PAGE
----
Bent Christiansen


Born: 7 May 1921 in Aalborg, Denmark
Died: 3 September 1996 in Copenhagen, Denmark


Bent Christiansen entered the University of Copenhagen in 1939. This, of course, was a very difficult period in Europe with the outbreak of World War II in 1939. Denmark declared itself to be neutral but in April 1940 German troops marched into the country. Danish institutions continued to function relatively normally, however, as a result of the cooperative attitude of the Danish authorities. Denmark remained a sovereign state until August 1943 despite the presence of German troops. At this time the Government refused to carry out the Nazis persecution policies and the Germans took full control of the country. However Christiansen was able to study mathematics, astronomy, physics, and chemistry at the University despite the difficult situation. Another mathematician in this archive, namely Asger Aaboe who one year behind Christiansen, was studying exactly the same topics at the University of Copenhagen. Christiansen received his Candidate's degree in mathematics in 1944.

After the award of his degree, he was appointed as a mathematics teacher at the Gymnasium at Holte, which today is a suburb on the northern outskirts of Copenhagen but in the 1940s was a separate town. Although continuing to teach at this Gymnasium, he also lectured to students training to become teachers at Emdrupborg College, the Copenhagen State College of Education, from 1949. In 1957 he left teaching in Holte and lecturing at the Teachers Training College, to take up a professorship of mathematics at the University of Liberia in Monrovia, the capital and chief Atlantic port of Liberia. Although it had been founded as an educational establishment in 1861, it only achieved university status in 1951, a few years before Christiansen taught there. The appointment was arranged through UNESCO (United Nations Educational, Scientific and Cultural Organization), an organisation that played an important part in Christiansen's life with its major role to support educational and science programmes. He lectured in Monrovia from 1958 to 1960 [3]:-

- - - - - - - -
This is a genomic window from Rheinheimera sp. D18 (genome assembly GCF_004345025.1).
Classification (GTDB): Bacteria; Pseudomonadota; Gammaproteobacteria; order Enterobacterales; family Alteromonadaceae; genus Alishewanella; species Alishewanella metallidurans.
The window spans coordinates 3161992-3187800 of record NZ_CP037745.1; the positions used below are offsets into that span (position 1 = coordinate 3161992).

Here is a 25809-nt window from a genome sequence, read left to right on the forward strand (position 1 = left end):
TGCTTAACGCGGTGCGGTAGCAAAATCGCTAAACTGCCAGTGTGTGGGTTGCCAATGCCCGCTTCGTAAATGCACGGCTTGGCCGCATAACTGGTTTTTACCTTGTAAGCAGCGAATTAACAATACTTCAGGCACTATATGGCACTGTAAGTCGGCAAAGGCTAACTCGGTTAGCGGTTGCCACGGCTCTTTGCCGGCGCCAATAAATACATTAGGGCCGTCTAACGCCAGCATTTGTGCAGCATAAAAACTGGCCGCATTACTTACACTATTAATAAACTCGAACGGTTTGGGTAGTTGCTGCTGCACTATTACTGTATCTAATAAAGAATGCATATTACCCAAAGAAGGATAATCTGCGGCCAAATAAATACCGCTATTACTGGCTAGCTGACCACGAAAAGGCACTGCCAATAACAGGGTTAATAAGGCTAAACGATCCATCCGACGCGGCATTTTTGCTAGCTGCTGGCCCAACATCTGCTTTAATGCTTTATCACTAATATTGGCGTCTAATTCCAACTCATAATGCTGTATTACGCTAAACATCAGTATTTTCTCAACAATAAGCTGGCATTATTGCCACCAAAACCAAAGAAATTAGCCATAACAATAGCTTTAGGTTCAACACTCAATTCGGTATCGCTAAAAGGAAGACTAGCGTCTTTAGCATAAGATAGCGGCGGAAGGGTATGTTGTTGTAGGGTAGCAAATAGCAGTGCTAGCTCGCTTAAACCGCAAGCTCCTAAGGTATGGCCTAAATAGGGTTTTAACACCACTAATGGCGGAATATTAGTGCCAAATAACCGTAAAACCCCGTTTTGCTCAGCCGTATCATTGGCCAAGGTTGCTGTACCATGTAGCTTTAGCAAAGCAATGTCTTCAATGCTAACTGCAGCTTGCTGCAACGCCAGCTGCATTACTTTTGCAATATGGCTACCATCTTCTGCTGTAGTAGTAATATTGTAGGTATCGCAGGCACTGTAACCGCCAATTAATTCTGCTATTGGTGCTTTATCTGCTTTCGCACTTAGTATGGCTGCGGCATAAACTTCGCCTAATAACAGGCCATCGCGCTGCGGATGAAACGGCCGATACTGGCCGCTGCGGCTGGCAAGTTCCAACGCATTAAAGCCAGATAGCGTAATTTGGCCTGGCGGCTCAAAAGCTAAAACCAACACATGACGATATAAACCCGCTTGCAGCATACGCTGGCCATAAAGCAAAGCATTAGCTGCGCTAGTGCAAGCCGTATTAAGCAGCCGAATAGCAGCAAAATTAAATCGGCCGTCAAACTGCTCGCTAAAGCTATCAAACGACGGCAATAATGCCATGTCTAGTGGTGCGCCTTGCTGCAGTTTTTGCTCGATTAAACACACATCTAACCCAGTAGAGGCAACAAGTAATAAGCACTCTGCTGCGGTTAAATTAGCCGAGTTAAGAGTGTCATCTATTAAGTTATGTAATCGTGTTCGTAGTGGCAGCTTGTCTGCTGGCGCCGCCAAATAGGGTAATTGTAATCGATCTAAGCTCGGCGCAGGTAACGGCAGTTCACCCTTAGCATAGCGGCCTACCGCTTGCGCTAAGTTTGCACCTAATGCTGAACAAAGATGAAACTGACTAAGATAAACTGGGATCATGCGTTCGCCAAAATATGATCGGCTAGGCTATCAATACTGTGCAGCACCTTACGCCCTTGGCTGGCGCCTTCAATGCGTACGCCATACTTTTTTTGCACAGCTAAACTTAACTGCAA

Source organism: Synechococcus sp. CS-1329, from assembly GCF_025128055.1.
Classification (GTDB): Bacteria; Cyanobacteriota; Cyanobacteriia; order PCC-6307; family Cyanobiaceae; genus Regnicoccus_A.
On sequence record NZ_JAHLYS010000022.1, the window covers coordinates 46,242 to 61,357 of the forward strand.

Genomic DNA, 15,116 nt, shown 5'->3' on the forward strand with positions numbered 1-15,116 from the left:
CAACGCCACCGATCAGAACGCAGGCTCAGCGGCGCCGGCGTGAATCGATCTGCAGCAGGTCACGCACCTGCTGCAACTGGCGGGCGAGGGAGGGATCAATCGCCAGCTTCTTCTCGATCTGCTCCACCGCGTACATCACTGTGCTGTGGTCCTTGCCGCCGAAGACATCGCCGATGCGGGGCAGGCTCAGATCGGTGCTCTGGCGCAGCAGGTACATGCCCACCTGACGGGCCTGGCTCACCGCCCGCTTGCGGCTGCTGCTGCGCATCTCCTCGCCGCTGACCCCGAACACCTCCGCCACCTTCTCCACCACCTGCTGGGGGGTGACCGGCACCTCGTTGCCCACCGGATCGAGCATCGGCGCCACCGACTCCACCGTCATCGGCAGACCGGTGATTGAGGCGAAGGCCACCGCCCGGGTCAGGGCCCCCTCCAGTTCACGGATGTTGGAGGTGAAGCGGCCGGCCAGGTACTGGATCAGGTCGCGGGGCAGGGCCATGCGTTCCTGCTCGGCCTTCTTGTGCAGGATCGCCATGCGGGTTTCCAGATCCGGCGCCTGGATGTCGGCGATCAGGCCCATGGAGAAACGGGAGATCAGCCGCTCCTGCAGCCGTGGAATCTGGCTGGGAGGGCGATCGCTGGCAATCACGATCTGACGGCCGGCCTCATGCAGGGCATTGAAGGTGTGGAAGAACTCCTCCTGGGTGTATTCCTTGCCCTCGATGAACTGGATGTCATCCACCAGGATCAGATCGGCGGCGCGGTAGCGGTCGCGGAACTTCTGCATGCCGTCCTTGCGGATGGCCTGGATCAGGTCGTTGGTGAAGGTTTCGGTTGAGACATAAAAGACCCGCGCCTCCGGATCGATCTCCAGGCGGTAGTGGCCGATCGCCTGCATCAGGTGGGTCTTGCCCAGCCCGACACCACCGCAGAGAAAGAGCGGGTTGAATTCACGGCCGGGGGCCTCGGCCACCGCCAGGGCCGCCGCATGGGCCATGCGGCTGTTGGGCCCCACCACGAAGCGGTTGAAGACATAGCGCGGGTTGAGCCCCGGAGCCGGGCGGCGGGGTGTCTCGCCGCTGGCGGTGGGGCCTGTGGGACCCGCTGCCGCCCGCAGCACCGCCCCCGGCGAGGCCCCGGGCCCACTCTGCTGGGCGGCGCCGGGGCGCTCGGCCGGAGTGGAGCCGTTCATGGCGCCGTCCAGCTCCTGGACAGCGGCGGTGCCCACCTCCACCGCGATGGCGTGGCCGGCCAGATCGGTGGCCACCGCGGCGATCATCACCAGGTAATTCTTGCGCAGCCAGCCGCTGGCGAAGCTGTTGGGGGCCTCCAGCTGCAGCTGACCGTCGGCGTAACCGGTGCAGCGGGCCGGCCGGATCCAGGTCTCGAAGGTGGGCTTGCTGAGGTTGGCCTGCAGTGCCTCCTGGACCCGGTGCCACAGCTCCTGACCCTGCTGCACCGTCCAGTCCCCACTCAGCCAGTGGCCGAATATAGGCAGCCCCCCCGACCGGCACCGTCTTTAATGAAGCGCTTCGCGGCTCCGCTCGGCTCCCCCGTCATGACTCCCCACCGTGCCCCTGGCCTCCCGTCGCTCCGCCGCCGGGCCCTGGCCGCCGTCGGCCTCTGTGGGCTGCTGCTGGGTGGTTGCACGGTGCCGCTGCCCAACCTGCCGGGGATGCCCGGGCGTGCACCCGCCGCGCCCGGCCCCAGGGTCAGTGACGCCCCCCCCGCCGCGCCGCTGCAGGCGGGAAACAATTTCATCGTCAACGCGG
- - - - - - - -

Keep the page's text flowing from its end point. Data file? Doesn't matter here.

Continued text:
... and experienced the challenges from other cultural contexts.
Returning to Denmark in 1960 he was appointed as a professor of mathematics and mathematics education at the Royal Danish School of Educational Studies. He rapidly became highly influential in mathematical education, writing mathematics textbooks and articles in mathematics education. His first book Elementaer kombinatorik og sandsynlighedsregning (1964) developed the theory of combinatorics and probability and was aimed at school teachers. His most famous book is Goals and means in basic mathematics education (1967). He also served on the Danish National Sub-Commission of the ICMI from 1961 to 1972.

In December 1969 he addressed the First International Congress on Mathematical Education in Lyons as a plenary speaker. Here is part of the introduction to his address [1]:-

It is my belief that the very necessary changes in the millions of class-rooms with regard to the approach to mathematical education will not take place unless we explain ourselves at many levels of language. At one level we will have to convince the students at universities and training colleges of the necessity of using new means. At other levels of communication, we will have to motivate for debate the participants in the in-service training, the students in the schools and certainly also the parents and the authorities. While the research increases with regard to mathematical teaching, thereby providing sharper and stronger answers to important educational problems, it is thus in my opinion - for implementation purposes - still necessary to discuss in a general way the philosophy of mathematical education.